Robert de Visée was a court musician in Paris between 1680 and 1732 – a long time indeed. This was the era of Louis XIV and eventually he also became the guitar tutor of Louis XV. This is also music that sounds best on a baroque instrument but the Sarabande is a fine piece also on a modern instrument and so is the lively Gavotte.

Readers may wonder what 20th century composer Manuel Ponce is doing in this company but both the suites represented here were written by request from Segovia in a somewhat Bach-like style. Since Bach was well-known even in the early 1930s he instead ascribed them to Alessandro Scarlatti and Sylvius Leopold Weiss. According to Miguel Alcázar, the editor of Ponce’s complete music for guitar, attributed them to other composers ‘in order to avoid playing only works by Ponce in his recitals. The ‘Scarlatti’ pieces (tr. 22, 23) are marred by an over-resonant recording that diffuses the sound almost to distortion. This is also the case with Domenico Scarlatti’s charming Sonata (tr. 25). In the Minuet by Rameau one can clearly hear that the piece was conceived for harpsichord – or so I believed when hearing it but it is actually a transcription of a dance interlude from the opera Platée. I don’t think anyone could believe the concluding ‘Weiss’ pastiches to be early 17th century but they are attractive pieces – Weiss was a great composer of lute music! – and the Allemande and Gigue are riveting.

Those who have been collecting this Segovia series can safely invest in this volume too but those who feel uncertain whether they will appreciate his dated performance style should listen before buying. From an historical point of view it might be argued that this music wouldn’t have been performed at all fifty years ago if it hadn’t been for Segovia championing it. Thus they are valuable documents and add something significant to his discography.

Göran Forsling 



Advertising on

Donate and keep us afloat


New Releases

Naxos Classical
All Naxos reviews

Chandos recordings
All Chandos reviews

Hyperion recordings
All Hyperion reviews

Foghorn recordings
All Foghorn reviews

Troubadisc recordings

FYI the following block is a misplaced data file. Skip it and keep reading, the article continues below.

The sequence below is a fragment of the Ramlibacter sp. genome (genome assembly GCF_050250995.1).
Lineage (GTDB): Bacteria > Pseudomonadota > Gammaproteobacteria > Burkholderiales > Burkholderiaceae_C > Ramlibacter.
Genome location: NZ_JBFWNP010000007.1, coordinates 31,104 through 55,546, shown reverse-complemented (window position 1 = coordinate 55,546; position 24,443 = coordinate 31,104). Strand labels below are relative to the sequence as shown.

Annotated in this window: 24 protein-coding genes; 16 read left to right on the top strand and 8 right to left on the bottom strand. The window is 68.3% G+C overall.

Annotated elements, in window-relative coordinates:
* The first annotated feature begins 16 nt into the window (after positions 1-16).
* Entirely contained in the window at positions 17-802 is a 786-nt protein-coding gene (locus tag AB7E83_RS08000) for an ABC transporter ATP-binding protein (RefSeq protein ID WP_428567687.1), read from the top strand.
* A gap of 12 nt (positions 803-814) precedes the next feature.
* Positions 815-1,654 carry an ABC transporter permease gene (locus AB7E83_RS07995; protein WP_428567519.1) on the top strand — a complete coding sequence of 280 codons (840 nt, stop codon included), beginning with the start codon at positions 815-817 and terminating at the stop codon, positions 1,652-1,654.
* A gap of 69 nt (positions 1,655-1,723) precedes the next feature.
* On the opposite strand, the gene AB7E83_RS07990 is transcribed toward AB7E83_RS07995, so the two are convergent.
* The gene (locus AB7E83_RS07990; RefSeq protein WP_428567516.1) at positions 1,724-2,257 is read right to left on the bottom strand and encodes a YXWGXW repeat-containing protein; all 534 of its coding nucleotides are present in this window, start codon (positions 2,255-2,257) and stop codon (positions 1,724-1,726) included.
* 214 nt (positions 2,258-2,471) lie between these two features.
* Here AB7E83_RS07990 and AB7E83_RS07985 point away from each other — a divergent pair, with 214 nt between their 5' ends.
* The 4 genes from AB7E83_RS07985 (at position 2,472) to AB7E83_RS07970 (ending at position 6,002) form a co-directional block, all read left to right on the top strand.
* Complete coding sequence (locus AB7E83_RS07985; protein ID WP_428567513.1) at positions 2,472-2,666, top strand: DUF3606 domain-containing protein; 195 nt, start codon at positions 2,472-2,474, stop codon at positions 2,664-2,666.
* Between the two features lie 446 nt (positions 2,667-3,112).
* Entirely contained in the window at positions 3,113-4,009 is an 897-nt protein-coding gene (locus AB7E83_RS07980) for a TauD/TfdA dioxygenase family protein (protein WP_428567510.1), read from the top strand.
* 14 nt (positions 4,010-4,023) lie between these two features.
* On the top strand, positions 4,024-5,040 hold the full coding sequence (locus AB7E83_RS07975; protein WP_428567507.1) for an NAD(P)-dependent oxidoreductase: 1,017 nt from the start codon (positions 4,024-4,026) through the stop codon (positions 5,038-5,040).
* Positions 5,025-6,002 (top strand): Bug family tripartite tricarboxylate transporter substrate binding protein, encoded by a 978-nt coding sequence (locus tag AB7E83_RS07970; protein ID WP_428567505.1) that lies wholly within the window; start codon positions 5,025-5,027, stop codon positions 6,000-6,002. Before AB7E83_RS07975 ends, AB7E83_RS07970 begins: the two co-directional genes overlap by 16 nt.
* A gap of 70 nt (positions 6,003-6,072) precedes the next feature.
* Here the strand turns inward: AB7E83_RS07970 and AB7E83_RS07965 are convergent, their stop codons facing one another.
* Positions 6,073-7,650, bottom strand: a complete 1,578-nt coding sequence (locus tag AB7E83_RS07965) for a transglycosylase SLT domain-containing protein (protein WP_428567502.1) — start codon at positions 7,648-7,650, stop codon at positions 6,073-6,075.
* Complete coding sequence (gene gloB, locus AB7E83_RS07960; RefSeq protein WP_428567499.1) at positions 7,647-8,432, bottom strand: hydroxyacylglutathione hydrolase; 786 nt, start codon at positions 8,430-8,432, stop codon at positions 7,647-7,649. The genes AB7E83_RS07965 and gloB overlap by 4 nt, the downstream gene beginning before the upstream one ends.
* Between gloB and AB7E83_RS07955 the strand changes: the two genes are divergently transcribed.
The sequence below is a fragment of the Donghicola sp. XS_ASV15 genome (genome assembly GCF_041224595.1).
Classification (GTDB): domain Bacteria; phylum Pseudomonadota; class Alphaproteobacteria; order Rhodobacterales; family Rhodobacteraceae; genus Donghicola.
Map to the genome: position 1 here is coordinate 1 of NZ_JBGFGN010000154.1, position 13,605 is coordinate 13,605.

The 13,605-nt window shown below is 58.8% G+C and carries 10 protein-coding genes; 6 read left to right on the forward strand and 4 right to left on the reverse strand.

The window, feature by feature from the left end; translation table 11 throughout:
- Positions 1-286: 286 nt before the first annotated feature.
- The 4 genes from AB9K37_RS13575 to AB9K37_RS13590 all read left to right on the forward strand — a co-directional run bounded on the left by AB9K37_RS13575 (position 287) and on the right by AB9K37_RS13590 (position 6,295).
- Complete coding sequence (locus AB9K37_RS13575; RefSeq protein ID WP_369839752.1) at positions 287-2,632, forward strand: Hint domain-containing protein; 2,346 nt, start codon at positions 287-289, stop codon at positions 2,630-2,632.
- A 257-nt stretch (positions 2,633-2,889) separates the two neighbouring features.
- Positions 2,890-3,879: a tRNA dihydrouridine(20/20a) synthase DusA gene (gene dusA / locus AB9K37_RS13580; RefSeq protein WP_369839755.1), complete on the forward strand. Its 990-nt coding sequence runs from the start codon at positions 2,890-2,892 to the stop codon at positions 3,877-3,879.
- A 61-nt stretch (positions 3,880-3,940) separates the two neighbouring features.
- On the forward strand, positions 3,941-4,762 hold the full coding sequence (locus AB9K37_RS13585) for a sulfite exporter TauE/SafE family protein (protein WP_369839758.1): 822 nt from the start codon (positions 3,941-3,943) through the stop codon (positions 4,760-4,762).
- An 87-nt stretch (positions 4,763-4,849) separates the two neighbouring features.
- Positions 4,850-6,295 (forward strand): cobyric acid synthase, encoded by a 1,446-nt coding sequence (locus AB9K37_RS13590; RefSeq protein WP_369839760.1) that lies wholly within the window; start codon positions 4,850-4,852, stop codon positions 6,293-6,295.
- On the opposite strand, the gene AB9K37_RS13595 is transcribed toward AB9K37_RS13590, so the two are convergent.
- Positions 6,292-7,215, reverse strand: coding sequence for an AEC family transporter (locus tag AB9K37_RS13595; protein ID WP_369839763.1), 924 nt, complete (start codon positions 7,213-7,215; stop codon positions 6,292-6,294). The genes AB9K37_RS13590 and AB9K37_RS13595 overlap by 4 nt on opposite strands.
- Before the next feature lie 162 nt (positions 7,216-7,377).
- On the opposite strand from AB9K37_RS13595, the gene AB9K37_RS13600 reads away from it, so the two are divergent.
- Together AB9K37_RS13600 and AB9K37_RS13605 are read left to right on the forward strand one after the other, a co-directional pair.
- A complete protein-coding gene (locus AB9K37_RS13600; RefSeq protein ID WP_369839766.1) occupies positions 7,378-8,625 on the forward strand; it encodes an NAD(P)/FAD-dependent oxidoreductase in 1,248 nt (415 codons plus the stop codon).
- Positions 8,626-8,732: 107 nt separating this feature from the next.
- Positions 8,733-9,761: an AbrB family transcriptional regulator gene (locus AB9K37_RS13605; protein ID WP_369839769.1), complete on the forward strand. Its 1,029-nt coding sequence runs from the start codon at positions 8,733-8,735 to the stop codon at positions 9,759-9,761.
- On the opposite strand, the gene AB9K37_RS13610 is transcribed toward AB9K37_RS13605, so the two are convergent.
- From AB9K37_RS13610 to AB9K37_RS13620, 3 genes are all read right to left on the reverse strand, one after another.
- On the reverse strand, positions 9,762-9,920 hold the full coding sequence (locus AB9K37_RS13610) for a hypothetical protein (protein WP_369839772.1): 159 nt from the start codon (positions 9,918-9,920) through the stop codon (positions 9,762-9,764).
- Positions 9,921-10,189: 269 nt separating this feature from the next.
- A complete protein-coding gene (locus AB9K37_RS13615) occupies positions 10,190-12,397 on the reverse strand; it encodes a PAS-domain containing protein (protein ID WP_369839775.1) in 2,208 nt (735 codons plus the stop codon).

All Troubadisc reviews

all Bridge reviews

all cpo reviews

Divine Art recordings
Click to see New Releases
Get 10% off using code musicweb10
All Divine Art reviews

All Eloquence reviews

Lyrita recordings
All Lyrita Reviews


Wyastone New Releases
Obtain 10% discount

Subscribe to our free weekly review listing




Making a Donation to MusicWeb

Writing CD reviews for MWI

About MWI
Who we are, where we have come from and how we do it.

Site Map

How to find a review

How to find articles on MusicWeb
Listed in date order

Review Indexes
   By Label
      Select a label and all reviews are listed in Catalogue order
   By Masterwork
            Links from composer names (eg Sibelius) are to resource pages with links to the review indexes for the individual works as well as other resources.

Themed Review pages

Jazz reviews


      Composer surveys
      Unique to MusicWeb -
a comprehensive listing of all LP and CD recordings of given works
Prepared by Michael Herman

The Collector’s Guide to Gramophone Company Record Labels 1898 - 1925
Howard Friedman

Book Reviews

Complete Books
We have a number of out of print complete books on-line

With Composers, Conductors, Singers, Instumentalists and others
Includes those on the Seen and Heard site


Nostalgia CD reviews

Records Of The Year
Each reviewer is given the opportunity to select the best of the releases

Monthly Best Buys
Recordings of the Month and Bargains of the Month

Arthur Butterworth Writes

An occasional column

Phil Scowcroft's Garlands
British Light Music articles

Classical blogs
A listing of Classical Music Blogs external to MusicWeb International

Reviewers Logs
What they have been listening to for pleasure



Bulletin Board

Give your opinions or seek answers

Past and present

Helpers invited!

How Did I Miss That?

Currently suspended but there are a lot there with sound clips

Composer Resources

British Composers

British Light Music Composers

Other composers

Film Music (Archive)
Film Music on the Web (Closed in December 2006)

Programme Notes
For concert organizers

External sites
British Music Society
The BBC Proms
Orchestra Sites
Recording Companies & Retailers
Online Music
Agents & Marketing
Other links
Web News sites etc

A pot-pourri of articles

MW Listening Room
MW Office

Advice to Windows Vista users  
Site History  
What they say about us
What we say about us!
Where to get help on the Internet
CD orders By Special Request
Graphics archive
Currency Converter
Web Ring
Translation Service

Rules for potential reviewers :-)
Do Not Go Here!
April Fools

Return to Review Index

Untitled Document

Reviews from previous months
Join the mailing list and receive a hyperlinked weekly update on the discs reviewed. details
We welcome feedback on our reviews. Please use the Bulletin Board
Please paste in the first line of your comments the URL of the review to which you refer.